There are two types of organizations who can generally claim tax exempt status:
Nonprofits & Charities
Under the U.S. Constitution, states are prohibited from directly taxing the federal government. Of course, in true sales tax fashion, there are nuances that add complexity to this rule.
Some states exempt all sales to the federal government. Others exempt the specific sales prohibited under the Constitution.
Government contractors may not be exempt from sales tax. This treatment varies by state based on what is being sold and who ultimately takes possession of the items. For instance, if the purchased items are going to be resold and end up as property of the federal government, they will likely be exempt from sales tax. However, if the products or services being sold are used by the contractor without resale, they are likely not exempt from sales tax. Ultimately, who the end user of the product is matters most.
How a company provides evidence of the federal exempt sale also varies by state. In some cases, a federal government purchase order is required. In others, a purchase made using federal government credit card is enough.
State & Local Governments
The state and local government exemptions have added complexity, as states are able to make their own rules about what is taxable.
Some states will provide tax exempt status to themselves and other state governments. Other states have no state government exemptions, not even for themselves.
In some states, individual branches of government may be treated differently. For instance, educational institutions (like public schools) may be exempt from sales tax, but other government agencies may not.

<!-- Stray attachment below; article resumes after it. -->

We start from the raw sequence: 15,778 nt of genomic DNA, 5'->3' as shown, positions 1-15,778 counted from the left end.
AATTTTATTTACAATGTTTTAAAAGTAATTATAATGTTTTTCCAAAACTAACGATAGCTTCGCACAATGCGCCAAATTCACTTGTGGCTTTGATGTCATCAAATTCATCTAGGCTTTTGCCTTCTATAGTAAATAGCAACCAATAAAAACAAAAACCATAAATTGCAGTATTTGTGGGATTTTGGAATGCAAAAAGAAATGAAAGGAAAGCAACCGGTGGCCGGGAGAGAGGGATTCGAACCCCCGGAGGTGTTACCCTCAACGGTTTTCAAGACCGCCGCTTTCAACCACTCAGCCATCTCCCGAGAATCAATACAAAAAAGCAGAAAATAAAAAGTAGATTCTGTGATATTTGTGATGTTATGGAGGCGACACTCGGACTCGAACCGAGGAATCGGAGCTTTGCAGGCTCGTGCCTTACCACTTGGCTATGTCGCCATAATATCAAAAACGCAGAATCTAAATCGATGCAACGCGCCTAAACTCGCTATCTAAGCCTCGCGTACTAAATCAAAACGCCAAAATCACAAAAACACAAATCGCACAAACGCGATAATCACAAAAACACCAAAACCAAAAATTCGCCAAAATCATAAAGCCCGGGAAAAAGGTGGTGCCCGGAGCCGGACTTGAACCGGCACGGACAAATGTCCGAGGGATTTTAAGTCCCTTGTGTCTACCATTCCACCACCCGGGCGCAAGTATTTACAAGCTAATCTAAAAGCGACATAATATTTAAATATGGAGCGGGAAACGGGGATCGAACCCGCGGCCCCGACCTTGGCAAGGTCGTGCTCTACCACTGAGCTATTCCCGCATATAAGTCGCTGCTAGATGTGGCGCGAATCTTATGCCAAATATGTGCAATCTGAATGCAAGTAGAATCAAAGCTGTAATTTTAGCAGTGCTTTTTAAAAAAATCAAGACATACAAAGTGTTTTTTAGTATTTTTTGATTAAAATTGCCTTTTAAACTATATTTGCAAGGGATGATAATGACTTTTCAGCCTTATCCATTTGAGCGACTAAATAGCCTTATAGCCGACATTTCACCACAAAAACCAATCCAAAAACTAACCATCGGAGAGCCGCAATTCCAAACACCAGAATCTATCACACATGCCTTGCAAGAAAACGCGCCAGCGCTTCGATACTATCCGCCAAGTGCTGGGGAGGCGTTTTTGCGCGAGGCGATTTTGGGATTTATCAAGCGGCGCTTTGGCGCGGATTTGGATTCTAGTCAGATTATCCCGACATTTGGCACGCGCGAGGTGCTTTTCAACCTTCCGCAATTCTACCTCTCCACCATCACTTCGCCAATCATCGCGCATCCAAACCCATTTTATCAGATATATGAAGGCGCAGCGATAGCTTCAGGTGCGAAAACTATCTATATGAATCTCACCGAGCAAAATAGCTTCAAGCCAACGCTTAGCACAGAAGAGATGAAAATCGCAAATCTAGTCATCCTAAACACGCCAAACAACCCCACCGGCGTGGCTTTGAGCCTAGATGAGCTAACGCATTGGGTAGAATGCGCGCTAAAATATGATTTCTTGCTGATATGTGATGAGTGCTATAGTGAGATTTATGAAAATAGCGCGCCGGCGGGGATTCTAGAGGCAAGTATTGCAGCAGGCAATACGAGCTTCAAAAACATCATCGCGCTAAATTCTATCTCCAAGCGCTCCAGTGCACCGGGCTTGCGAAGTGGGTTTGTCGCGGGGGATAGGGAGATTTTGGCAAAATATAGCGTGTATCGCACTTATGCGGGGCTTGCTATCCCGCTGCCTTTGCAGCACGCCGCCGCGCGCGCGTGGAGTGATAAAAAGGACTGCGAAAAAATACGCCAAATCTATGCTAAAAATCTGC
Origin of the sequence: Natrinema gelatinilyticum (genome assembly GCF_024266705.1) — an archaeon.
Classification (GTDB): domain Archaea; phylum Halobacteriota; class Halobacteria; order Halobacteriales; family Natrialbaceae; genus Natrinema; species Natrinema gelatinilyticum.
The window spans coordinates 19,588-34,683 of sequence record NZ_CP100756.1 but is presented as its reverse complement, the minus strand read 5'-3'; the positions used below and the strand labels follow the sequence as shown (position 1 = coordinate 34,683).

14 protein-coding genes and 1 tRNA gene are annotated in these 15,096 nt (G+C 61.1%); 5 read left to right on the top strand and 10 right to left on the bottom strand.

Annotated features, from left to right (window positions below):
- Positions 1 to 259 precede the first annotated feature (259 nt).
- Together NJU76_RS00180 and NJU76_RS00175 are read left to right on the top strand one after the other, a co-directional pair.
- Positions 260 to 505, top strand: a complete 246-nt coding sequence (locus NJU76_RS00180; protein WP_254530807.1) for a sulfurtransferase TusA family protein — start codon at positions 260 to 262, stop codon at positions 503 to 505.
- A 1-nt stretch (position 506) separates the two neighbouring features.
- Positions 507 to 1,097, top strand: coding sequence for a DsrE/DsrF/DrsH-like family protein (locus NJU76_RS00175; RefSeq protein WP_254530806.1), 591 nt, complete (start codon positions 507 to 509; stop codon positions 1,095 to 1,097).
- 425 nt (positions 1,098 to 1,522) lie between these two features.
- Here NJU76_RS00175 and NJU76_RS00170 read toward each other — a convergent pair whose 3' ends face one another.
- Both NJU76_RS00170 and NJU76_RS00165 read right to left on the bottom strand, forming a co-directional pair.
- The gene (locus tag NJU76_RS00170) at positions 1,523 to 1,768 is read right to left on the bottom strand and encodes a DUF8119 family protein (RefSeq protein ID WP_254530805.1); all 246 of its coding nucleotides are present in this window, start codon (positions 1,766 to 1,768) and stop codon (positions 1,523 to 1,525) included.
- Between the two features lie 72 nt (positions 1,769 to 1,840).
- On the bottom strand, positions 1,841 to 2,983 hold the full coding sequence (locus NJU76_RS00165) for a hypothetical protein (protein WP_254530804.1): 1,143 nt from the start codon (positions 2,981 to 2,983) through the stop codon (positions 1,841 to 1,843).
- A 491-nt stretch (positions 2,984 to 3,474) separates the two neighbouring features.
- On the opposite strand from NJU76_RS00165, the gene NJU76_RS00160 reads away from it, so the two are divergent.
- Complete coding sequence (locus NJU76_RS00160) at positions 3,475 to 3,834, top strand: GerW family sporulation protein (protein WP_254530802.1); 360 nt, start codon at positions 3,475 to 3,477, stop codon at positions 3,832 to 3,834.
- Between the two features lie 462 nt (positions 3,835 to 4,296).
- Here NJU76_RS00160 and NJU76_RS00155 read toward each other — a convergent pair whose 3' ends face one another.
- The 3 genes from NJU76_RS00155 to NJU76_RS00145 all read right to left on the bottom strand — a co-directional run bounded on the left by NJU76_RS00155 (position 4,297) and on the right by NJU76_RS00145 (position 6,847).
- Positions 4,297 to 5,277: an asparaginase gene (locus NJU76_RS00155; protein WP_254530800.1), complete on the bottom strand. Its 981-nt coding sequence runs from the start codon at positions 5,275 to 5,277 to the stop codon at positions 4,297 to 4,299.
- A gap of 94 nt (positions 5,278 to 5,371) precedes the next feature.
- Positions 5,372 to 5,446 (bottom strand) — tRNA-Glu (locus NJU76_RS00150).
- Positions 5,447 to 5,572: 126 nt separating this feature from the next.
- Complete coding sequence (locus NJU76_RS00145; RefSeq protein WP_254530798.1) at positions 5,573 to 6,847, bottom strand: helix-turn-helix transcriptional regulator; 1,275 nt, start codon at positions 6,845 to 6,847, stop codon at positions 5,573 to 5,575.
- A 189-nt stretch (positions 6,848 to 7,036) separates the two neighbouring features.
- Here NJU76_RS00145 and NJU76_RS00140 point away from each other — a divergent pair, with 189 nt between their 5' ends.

Nonprofit & Charitable Organizations
Another decision made at the state level is what nonprofit and charitable organizations can be taxed. Many states provide exemptions to these entities when specific requirements are met:
In many states, sales tax exemptions are granted to organizations that are registered as 501(c) nonprofits for federal tax purposes. Others use the specific purpose of the organization as the guide to sales tax exemption status.
Most states require the organization to submit an application directly to the state to approve the organization’s exempt status. States will often issue a separate exemption rather than relying on any pre-existing federal exemption.
The sales tax exemption likely only extends to purchases directly used in conducting exempt activities. If the organization is purchasing items to sell or is selling items they have produced, these transactions will likely be taxable.
Some individual transactions can also be sales tax exempt. The most common is when the purchaser intends on reselling the items to another consumer. In these cases, resale certificates are required to show the purchaser’s intent. Other cases vary widely by state based on the location’s strategy for the types of businesses they want to attract or support. For instance, some states will have exemptions for manufacturing equipment, high tech, agriculture, film production…and the list goes on.
Adding one more layer to the complexity is sales tax holidays. Some states participate in various sales tax holidays throughout the year to benefit consumers making qualified purchases. Holidays can include big ticket items like appliances, but the most popular exemption is for back to school purchases. Qualifications vary by state and are often regulated by the total purchase amount or the prices of items being sold. Typically, no documentation is needed for these holidays other than noting when the transaction occurred.
Sales tax exemptions help your customers save money, so it’s important to know which exemptions are available and make sure you’re treating each transaction correctly. To protect yourself, it’s critical to track each exemption, making note of where exempt sales are made and filing the correct documentation of each exemption.
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